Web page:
And about those many texts: "There is no Hindu canon. The books that Euro-Americans privileged (such as the Bhagavad Gita) were not always so highly regarded by 'all Hindus.'" (p. 25) Thus even the identification and attributed importance of the main religious texts of Hinduism is political, as the texts came to seem more important because of the views of the British in India and also foreigners reinterpreting the religion for many purposes. Again, a historically complex subject.
Things I still would like to know:In Judaism and Christianity, an important part of the religion is a personal relationship with God. Maybe I'm not reading right, but after all those chapters, I don't feel I have any grasp of how Hindus, modern or historical, relate to their gods. There are occasional references to the topic of religious practice, but I don't feel that I have any real mental image of how a contemporary Hindu family or one in the past would have expressed their religious feelings, whether they engaged in prayer or regular attendance at a worship service, whether they attended temple festivals together, how they educated their children in their religion, and how their ethical and moral lives were related to religion, if at all. I was interested in Doniger's suggestions about how Bollywood films have changed Hinduism, but I need more background.
I have read other accounts of life in Indian families that related to food preparation and food taboos in Hindu kitchens, from which I got more information. I feel I know little about their actual beliefs. This indeed makes it hard to understand the political Hinduism that has led to the book being banned. Maybe this line of questioning just marks my incompetence to understand the point of the book. I don't think the chapters I skipped had more such details. I guess I flunk the quiz.
My reaction to banning the book:I see why the book offends some Hindus, though I am completely opposed to banning or pulping books under any circumstances, even if they offend me. The book's dry academic style punctuated with flip American and English cultural references might make the book more readable for some, but I found that it also hinted at a lack of respect for the topics. Further, there's a type of relativism expressed in the book, seemingly a type of postmodernism, that would surely annoy a believer. The discussion of women, sexuality, and other controversial topics was the most cited reason that the faithful hated the book, but I think there's more to it than that.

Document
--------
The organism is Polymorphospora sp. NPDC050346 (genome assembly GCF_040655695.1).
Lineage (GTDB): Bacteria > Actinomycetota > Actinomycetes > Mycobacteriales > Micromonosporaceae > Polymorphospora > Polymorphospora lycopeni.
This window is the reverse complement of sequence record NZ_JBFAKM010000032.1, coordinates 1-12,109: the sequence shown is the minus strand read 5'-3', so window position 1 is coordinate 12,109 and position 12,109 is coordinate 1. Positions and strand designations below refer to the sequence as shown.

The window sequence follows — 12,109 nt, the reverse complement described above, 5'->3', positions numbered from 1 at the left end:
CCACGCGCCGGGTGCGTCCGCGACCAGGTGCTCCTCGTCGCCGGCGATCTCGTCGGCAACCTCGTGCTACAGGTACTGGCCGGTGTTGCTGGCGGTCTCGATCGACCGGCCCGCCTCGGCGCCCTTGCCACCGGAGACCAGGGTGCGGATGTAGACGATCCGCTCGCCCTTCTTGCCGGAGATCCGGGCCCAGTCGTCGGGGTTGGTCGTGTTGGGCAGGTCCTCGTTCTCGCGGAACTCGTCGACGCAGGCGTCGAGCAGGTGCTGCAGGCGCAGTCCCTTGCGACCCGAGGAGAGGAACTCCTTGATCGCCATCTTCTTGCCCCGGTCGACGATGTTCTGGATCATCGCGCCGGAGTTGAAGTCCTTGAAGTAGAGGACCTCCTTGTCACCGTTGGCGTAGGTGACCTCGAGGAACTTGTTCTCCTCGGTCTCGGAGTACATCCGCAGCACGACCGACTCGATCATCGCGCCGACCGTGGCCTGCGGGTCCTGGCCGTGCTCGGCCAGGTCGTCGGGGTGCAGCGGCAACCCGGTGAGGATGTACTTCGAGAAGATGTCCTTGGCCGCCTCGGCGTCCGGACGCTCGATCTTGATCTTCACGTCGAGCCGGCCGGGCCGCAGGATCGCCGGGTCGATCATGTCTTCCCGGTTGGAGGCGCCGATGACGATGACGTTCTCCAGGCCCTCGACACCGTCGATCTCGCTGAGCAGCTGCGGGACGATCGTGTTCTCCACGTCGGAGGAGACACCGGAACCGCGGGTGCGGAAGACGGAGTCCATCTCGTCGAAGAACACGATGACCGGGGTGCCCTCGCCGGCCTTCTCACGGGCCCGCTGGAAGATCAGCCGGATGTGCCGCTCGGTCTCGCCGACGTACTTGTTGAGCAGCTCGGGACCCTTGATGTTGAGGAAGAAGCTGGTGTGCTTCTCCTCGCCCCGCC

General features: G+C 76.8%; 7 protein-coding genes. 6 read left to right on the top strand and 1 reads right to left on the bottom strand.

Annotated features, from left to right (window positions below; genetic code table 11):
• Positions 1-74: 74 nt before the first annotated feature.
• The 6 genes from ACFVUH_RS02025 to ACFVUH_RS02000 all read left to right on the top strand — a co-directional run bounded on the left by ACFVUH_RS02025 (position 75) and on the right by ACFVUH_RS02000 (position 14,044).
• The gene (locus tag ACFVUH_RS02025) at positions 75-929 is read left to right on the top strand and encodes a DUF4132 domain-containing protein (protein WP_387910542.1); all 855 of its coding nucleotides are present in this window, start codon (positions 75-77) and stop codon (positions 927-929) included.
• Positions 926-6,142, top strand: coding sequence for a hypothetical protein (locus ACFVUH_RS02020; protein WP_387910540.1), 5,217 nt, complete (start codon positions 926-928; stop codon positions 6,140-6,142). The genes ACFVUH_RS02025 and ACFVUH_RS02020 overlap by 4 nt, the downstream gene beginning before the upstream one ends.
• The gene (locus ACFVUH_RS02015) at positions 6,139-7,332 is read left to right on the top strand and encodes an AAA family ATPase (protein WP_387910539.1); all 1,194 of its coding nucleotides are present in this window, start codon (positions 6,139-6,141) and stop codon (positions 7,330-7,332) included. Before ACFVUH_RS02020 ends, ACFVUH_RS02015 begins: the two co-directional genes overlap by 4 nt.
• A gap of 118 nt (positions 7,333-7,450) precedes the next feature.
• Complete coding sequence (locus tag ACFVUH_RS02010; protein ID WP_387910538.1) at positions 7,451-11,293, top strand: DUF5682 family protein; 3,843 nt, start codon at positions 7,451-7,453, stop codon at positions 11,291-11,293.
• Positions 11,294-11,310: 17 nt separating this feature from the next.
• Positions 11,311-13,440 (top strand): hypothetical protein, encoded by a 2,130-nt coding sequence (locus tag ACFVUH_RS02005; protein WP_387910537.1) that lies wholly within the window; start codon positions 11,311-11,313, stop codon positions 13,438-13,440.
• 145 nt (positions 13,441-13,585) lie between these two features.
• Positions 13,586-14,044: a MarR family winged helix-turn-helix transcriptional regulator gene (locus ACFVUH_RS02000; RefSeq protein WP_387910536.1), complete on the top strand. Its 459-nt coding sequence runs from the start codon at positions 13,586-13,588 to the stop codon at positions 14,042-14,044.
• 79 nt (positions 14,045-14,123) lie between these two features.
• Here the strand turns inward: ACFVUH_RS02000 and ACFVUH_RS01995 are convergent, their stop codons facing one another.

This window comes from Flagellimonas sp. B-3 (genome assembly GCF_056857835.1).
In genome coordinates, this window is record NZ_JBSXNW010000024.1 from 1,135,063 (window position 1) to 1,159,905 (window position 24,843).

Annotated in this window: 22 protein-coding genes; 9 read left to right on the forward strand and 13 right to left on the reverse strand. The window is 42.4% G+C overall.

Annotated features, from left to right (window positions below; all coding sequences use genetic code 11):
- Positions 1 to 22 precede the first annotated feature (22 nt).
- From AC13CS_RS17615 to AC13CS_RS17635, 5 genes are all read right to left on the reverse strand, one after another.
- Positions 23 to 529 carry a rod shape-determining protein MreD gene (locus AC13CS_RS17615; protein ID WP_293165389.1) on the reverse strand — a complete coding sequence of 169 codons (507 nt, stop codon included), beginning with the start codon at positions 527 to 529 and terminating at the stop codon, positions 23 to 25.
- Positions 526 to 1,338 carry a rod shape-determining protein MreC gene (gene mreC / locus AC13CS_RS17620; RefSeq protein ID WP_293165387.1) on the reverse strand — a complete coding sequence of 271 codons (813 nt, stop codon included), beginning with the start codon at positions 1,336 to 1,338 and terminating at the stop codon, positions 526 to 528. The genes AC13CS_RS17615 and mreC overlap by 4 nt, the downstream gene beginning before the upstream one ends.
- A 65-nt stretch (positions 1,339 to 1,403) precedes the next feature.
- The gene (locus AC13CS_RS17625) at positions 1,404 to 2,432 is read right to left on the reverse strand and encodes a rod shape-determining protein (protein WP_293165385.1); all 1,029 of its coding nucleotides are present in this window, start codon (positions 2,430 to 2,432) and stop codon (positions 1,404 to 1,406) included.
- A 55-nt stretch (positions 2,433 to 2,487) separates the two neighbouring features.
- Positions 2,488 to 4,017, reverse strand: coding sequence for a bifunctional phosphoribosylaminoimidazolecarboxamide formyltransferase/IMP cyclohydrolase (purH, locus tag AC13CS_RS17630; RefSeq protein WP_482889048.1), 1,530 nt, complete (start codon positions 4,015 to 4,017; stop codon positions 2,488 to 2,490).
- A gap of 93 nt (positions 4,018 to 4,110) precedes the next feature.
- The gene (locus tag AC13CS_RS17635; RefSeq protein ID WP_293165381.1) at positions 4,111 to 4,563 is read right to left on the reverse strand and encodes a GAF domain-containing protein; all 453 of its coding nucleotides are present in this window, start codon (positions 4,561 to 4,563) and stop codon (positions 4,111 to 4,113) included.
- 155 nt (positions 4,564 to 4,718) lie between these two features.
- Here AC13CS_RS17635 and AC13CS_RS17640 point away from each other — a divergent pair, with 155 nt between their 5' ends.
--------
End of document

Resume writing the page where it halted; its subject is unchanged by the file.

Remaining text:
- "Hindus continue to drive, like King Vrisha in the Brahmana story, with one foot on the accelerator of eroticism and one foot on the brake of renunciation." (p. 196)
- "When Rama's brother Bharata is given the throne that should have been Rama's, each of the brothers, like Alphonse and Gaston in the old story, modestly and generously tries to give the kingdom to the other." (p. 302)
- "We have to be careful how we use history and myth to understand one another. ... I would define a myth as a story that a group of people believe for a long time despite massive evidence that it is not actually true; the spirit of myth is the spirit of Oz: pay no attention to the man behind the curtain." (p. 23)
- "You could easily use history to argue for almost any position in contemporary India: that Hindus have been vegetarians, and that the have not; that Hindus and Muslims have gotten along well together, and that they have not; that Hindus have objected to suttee [women immolating themselves on their husbands' funeral pyres], and that they have not; that Hindus have renounced the material world, and that they have embraced it; that Hindus have oppressed women and lower castes, and that they have fought for their equality." (p. 688)
- "So we say that Sanskrit is older, and the vernaculars younger. But Sanskrit, the language of power, emerged in India from a minority, and at first its power came precisely from its nonintelligibility and unavailablilty, which made it the power of an elite group. Walt Kelly's Pogo used to use the word 'Sam-skrimps' to describe highfalutin double-talk or manipulative twaddle. Many Euro-Americans mispronounce it 'Samscript,' ... " (p. 5)
The British Empire and how it imposed colonialism on India, the American adoption of Hindu thought in some form or another in several eras, and various other Western reactions and definitions are rather central to Doniger's account of Hinduism. Why is Rudyard Kipling so important in the view of the author? Because his presentation of Hindu thought was so influential with Westerners that it also affected Hindu self-definition. But obviously to a practicing Hindu who doesn't want Western thought involved in his private religion I would think the focus on how the West affected Hindu thought and definition has potential for offense. Only guessing.